Put it this way – the Bitcoin mining is not for the faint of heart.
Mining was once a hobbyist activity for crypto enthusiasts running Bitcoin nodes for fun and a sense of community more than to make money. Sure, there were always believers, but many people were just excited at the prospect of making their own, as Bitcoin godfather Andreas Antonopoulos calls it, “nerd money” without ever really considering the possibility that one day a Bitcoin would be worth even a single cent, let alone thousands of dollars.
Wanna do some cool data mining? Have a look at the #bitcoin transaction network dataset http://t.co/mT1iQdzNES 6.2M nodes/37M weighted edges
— Michael Hausenblas (@mhausenblas) April 10, 2013
How things have changed!
Mining is now a multi-billion dollar industry, with extreme risks and cut-throat competition. pressure of the bear market causing operations to mine at a loss, hoping for the best and in a bizarre but understandeable turn of events, even leading some miners to short the Bitcoin market to hedge against losses.
One of the criticisms of Bitcoin mining is that it favors the wealthy miners more and more as time goes on, with smaller operations being squeezed out in favor of huge, sprawling mining farms worth hundreds of millions of dollars.
The competitive and unforgiving nature of the industry was quite dramatically illustrated by the rise and fall of heavyweight mining hopeful GMO Internet, which proudly announced the production of an ASIC miner with higher performance capabilities than the Bitmain S9.
GMO Internet Takes On The World
GMO Internet probably thought they had it made. They had just released a miner more powerful than that of the most powerful mining company on the planet – what could go wrong?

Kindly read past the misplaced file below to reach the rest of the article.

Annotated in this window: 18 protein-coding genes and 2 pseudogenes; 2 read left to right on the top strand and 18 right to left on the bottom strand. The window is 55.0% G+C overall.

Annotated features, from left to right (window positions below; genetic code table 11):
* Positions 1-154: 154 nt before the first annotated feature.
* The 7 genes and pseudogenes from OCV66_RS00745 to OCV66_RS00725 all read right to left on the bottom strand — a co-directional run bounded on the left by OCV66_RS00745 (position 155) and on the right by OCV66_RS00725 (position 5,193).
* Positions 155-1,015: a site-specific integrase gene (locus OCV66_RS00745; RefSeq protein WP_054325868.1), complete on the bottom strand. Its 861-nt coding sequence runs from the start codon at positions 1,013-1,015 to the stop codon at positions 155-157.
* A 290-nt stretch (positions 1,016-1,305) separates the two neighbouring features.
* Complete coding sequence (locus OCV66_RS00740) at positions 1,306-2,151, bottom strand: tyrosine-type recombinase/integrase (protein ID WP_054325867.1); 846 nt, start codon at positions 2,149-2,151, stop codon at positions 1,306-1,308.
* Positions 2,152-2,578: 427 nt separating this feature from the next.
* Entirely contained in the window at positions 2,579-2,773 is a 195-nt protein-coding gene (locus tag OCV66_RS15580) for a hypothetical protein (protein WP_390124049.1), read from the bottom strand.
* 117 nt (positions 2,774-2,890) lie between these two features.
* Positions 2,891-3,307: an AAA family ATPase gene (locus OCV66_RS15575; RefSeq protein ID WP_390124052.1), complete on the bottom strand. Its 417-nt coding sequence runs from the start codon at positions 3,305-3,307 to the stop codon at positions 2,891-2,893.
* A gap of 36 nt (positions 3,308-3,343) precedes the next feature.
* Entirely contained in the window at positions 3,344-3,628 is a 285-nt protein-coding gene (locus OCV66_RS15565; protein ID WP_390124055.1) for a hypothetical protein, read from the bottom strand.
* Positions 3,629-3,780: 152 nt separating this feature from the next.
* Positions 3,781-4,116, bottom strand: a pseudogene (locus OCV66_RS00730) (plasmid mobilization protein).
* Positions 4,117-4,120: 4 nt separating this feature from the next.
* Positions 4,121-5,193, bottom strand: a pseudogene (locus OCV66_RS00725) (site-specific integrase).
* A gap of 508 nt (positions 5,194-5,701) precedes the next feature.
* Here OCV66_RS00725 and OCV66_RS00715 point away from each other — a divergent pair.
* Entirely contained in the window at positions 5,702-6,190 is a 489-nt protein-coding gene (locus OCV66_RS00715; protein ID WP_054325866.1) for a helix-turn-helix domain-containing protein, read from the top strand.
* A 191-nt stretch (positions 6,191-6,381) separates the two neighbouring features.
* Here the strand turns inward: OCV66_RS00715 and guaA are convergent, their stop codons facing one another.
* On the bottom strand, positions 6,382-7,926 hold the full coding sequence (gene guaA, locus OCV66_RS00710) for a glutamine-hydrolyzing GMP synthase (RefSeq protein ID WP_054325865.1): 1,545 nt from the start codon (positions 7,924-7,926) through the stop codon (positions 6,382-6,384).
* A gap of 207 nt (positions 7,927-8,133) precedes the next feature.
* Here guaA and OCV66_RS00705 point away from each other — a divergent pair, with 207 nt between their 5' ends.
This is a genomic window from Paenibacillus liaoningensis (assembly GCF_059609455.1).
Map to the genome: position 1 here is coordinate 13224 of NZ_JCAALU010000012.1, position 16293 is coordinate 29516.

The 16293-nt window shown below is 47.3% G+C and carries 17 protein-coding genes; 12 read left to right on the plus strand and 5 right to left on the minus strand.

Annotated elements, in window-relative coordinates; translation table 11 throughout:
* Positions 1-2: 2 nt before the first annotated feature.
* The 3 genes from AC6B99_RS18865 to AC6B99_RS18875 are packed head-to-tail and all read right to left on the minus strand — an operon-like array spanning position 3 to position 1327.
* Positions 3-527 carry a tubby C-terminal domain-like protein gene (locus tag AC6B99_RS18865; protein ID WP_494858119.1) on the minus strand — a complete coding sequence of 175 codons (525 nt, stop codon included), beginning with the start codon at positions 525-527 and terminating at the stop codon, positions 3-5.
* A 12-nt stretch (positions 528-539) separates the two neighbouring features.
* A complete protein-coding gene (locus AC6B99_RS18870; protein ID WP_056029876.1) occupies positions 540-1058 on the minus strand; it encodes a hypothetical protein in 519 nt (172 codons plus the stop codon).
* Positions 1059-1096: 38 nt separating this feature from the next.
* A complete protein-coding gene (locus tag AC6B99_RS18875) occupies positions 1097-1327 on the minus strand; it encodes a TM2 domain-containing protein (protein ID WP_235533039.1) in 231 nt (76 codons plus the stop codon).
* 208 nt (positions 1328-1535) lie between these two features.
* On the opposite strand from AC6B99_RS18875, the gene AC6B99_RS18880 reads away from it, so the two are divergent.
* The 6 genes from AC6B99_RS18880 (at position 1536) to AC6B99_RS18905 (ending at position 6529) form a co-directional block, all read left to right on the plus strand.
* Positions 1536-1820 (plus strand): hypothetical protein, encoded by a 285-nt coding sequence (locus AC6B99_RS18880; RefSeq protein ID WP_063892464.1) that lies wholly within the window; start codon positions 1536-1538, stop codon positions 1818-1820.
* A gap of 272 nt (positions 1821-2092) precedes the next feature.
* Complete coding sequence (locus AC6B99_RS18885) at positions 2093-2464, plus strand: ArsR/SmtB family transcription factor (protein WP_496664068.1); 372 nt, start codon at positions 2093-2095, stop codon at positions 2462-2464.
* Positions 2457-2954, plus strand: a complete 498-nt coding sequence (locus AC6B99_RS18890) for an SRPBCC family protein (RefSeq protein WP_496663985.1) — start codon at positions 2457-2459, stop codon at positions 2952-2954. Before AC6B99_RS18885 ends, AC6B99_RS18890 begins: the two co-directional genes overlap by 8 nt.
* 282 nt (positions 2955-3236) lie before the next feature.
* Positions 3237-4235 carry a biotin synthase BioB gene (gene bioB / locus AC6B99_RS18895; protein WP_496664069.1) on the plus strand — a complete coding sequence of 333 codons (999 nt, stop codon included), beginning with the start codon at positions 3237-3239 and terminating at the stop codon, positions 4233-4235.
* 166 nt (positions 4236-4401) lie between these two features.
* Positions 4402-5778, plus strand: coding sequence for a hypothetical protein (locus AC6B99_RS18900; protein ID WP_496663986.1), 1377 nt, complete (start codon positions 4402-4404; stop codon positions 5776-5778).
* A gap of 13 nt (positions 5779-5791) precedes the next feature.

The company’s downfall is beautifully described in a blow-for-blow tweetstorm written by Yasmine Elmandrja of ARKInvest:
1/ The miner hardware industry is ruthless. Competition has exploded. Competitive edges have been destroyed. Hardware commoditization is upon us.
GMO Internet calling it quits just 6 mo. after announcing the launch of their miner hardware service.https://t.co/gt71jOnu5K
— Yassine Elmandjra (@yassineARK) December 26, 2018
Here’s what happened:
GMO didn’t just announce the launch of their new 7 nm miner, but boldy declared war on Bitmain while they were at it. While stating that they had respect for their top competitor, GMO said they would “top Bitmain” which is worth $12 billion USD at last count and become the number one leader in Bitcoin mining hardware manufacturing.
Unfortunately for GMO, Bitmain’s S9 wasn’t the only competition – just the most visible one. Bitmain is large enough to lose and still win, absorbing failed experiments into the gigantic budget they’ve generated through years of success and market dominance. While GMO Internet is actually a larger company, their foray into Bitcoin mining was short lived.
GMO failed to do their homework – they beat the S9 alright, but so did several other mining companies whose products are portrayed in the chart above.
More accurately, the net present value (NPV) or profitability over time of those products is shown in the chart. You’ll find those competitors on the profitable side of the chart – unlike GMO.
Crash And Burn
The least profitable of six different products, GMOs miner launch was a massive failure which gained no traction, took gargantuan losses, and the internet giant ended up having to crash out of the mining industry altogether, selling off its machines wholesale and announcing a staggering loss of $218 million USD.
The whole mess goes to highlight the incredibly high stakes of the industry and the ever-shifting and improving standard of hardware quality. GMO Internet will live, but taking such a huge loss after announcing world domination is bound to have wounded the company’s pride and coffers a little, yet another casualty of the brutal “crypto winter” that continues to impact companies throughout the industry.